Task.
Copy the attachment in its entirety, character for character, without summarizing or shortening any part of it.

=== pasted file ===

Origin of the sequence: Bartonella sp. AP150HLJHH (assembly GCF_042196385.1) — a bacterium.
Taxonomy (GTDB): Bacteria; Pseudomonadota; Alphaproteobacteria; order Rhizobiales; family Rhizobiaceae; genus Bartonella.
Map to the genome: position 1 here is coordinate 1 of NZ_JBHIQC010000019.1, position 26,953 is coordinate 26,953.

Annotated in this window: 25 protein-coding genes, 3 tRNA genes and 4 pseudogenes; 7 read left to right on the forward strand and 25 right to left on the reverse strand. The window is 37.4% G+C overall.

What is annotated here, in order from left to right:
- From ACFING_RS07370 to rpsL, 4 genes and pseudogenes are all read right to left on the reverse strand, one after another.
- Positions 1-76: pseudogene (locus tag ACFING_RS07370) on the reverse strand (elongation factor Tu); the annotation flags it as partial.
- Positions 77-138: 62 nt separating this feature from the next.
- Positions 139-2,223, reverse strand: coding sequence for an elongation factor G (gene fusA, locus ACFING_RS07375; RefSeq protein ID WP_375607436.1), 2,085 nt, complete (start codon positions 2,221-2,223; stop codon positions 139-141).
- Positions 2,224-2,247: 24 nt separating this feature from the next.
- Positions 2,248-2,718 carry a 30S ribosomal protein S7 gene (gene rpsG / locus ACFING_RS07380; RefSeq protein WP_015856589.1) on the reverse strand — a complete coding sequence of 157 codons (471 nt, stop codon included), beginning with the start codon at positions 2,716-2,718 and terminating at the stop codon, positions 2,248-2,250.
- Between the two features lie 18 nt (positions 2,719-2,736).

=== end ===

Origin of the sequence: Bartonella sp. AP150HLJHH (assembly GCF_042196385.1) — a bacterium.
Taxonomy (GTDB): Bacteria; Pseudomonadota; Alphaproteobacteria; order Rhizobiales; family Rhizobiaceae; genus Bartonella.
Map to the genome: position 1 here is coordinate 1 of NZ_JBHIQC010000019.1, position 26,953 is coordinate 26,953.

Annotated in this window: 25 protein-coding genes, 3 tRNA genes and 4 pseudogenes; 7 read left to right on the forward strand and 25 right to left on the reverse strand. The window is 37.4% G+C overall.

What is annotated here, in order from left to right:
- From ACFING_RS07370 to rpsL, 4 genes and pseudogenes are all read right to left on the reverse strand, one after another.
- Positions 1-76: pseudogene (locus tag ACFING_RS07370) on the reverse strand (elongation factor Tu); the annotation flags it as partial.
- Positions 77-138: 62 nt separating this feature from the next.
- Positions 139-2,223, reverse strand: coding sequence for an elongation factor G (gene fusA, locus ACFING_RS07375; RefSeq protein ID WP_375607436.1), 2,085 nt, complete (start codon positions 2,221-2,223; stop codon positions 139-141).
- Positions 2,224-2,247: 24 nt separating this feature from the next.
- Positions 2,248-2,718 carry a 30S ribosomal protein S7 gene (gene rpsG / locus ACFING_RS07380; RefSeq protein WP_015856589.1) on the reverse strand — a complete coding sequence of 157 codons (471 nt, stop codon included), beginning with the start codon at positions 2,716-2,718 and terminating at the stop codon, positions 2,248-2,250.
- Between the two features lie 18 nt (positions 2,719-2,736).